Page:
Remember that Simon & Garfunkel song of too many years back? Old Friends. Plaintive guitar notes, sotto voce Garfunkel voice singing descant over Simon’s steady tenor.
With that song playing background music, I find myself thinking of old friends. Maybe these reveries are brought on by a stream of emails recently received from a long ago classmate updating us on the status of fellow graduates: this one is sick; this one getting married for the first time (!); this one has just died. The names at times are so obscure that even deep dredging of memory fails to bring a face to the surface. Thank goodness for saved yearbooks. I trundle down to the basement, and blow off the dust, then look up the pictures.
Sometimes the news ends my wondering. I have not kept contact with any high school classmates so some of the names that float to the surface really set me to wondering. Whatever ever happened to. . .? A couple years ago, out of the blue I read the obituary in the local newspaper for my first boyfriend. I saw him only once after we graduated from high school then lost all contact with him. So even the bad news of an obituary was news filled with information: he had served in Vietnam, had married, had sons, had lived and worked about two hours from where I live. The cause of his death was Acute myelogenous leukemia or AML. Agent Orange, that horrific herbicide the U.S. used abundantly in Vietnam, has been implicated in causing AML. So, I couldn’t help but wonder: was this old friend exposed to Agent Orange, maybe he had even helped spray it in those faraway jungles. And did that exposure eventually lead to his death?
The purpose of my wondering is a sort of never ending curiosity about the paths these high school friends took. The emailing high school classmate was a very popular athlete. She was the star of the field hockey team that I tried out for TWICE, but of course never made. So when she began emailing, I could fill in a few of the blanks about her life. She ended up as a teacher and coach in a local high school. I remember her as part of the inner circle of the most in crowd. You might have guessed—I was NEVER in the in crowd. In fact, I and two of my friends in high school started the anti-clique clique!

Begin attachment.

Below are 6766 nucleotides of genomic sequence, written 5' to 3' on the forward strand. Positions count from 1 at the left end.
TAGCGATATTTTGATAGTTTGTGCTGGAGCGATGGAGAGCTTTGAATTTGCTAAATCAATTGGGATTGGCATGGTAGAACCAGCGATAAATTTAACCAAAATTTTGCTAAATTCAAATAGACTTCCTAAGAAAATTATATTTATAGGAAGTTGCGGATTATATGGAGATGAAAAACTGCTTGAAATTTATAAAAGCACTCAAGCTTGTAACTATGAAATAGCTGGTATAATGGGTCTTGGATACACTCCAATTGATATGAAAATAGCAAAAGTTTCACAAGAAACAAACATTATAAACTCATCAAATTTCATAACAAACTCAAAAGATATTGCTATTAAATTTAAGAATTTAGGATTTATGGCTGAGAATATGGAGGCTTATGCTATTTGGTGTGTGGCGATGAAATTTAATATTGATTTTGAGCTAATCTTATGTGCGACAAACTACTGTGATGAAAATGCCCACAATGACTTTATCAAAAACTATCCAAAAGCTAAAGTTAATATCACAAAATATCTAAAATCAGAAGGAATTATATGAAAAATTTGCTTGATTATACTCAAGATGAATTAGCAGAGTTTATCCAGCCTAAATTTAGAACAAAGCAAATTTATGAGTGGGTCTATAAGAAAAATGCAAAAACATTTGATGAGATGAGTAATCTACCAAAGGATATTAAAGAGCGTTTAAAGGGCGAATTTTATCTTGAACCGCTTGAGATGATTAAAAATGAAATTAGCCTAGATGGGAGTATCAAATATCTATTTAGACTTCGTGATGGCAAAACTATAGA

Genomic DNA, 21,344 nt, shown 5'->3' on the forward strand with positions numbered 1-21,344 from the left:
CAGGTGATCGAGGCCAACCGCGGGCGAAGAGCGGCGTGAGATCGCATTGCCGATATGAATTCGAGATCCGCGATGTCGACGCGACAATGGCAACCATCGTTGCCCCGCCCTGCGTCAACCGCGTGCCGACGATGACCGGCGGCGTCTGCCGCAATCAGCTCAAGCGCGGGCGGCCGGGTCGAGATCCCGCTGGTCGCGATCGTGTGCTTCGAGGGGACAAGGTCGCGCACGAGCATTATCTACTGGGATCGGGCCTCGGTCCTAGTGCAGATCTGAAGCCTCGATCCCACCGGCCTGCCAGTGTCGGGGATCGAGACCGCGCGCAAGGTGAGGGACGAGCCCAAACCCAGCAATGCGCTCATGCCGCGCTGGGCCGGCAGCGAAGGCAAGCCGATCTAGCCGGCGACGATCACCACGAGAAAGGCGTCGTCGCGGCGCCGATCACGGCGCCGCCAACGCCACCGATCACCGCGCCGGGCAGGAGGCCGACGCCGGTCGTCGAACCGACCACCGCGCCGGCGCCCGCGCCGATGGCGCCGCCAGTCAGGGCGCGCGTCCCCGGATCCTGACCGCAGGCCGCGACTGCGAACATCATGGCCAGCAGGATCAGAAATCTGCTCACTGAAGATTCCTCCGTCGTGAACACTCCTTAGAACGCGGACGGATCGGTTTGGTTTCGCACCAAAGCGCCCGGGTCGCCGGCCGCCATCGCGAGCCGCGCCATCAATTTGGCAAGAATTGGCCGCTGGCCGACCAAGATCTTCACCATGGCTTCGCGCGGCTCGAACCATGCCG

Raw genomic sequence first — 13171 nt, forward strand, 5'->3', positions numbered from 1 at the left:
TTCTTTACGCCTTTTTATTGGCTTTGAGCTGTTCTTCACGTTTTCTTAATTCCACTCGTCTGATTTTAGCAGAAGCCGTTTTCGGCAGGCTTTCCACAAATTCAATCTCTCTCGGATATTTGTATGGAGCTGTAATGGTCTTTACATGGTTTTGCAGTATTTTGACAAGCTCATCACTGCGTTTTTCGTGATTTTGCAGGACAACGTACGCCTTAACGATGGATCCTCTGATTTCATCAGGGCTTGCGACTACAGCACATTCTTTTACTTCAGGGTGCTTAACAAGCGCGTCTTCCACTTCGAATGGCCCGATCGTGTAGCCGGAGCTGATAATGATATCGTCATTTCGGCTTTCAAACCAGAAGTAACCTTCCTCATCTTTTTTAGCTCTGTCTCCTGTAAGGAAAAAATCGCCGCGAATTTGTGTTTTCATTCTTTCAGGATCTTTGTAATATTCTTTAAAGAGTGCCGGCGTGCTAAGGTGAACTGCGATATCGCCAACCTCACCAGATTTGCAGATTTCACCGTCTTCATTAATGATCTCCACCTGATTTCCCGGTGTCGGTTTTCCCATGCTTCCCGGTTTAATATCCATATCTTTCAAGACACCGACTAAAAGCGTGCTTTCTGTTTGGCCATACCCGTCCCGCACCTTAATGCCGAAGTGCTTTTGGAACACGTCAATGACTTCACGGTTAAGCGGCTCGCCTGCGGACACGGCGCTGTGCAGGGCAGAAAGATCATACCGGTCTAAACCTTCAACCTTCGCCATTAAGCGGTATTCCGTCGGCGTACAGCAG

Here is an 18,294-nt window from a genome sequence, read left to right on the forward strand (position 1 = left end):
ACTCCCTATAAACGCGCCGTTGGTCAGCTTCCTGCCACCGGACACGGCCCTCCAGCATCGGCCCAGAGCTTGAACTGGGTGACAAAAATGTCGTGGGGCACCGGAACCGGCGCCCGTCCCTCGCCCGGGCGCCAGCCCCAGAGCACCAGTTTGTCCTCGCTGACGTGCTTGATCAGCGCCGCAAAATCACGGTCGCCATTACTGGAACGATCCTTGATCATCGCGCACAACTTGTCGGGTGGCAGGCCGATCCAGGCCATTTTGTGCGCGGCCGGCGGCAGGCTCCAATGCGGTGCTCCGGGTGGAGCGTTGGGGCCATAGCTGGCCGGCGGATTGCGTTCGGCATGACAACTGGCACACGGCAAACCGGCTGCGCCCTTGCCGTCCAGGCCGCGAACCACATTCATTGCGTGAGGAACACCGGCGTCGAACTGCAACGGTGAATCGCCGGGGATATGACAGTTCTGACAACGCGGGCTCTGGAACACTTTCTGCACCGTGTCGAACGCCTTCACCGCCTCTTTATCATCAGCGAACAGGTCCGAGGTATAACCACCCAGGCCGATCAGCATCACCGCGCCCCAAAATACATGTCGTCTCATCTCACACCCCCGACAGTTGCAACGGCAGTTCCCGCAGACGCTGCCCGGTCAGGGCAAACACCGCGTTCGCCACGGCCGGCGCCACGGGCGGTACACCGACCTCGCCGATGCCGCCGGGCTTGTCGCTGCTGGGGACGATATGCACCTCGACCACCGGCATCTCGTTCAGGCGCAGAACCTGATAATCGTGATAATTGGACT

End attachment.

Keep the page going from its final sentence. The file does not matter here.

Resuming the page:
When our high school put together one of those alumni directories, I went searching for my anti-clique friends. One became a teacher at a Quaker school, and married the head master. The other, also married but more importantly, went to law school and became a public defender in Pittsburgh. I had no idea. These two women who were my closest friends in high school had set out on their life courses, as had I, and we simply lost touch.
Occasionally the email news concludes a long time wonder of mine. Whatever happened to Ted? Like other classmates, he had disappeared. In fact, in messages about class reunions, his name was one of those perpetually on the “Do You Know Where This Person Is?” list. Well, he died. And even though he had been off all of our radar screens for decades, the emailing classmate opined how sad it was that he died and no one in the class knew or had been in contact with him.
No doubt we have all had this experience. When we graduate and set off on our various life journeys, we make assumptions about who will end up where: the classmates we think well of, and assume will be smashing successes, don’t necessarily make it. And the ones we all assume will never make any mark in the world—those are the ones who succeed beyond all imagining.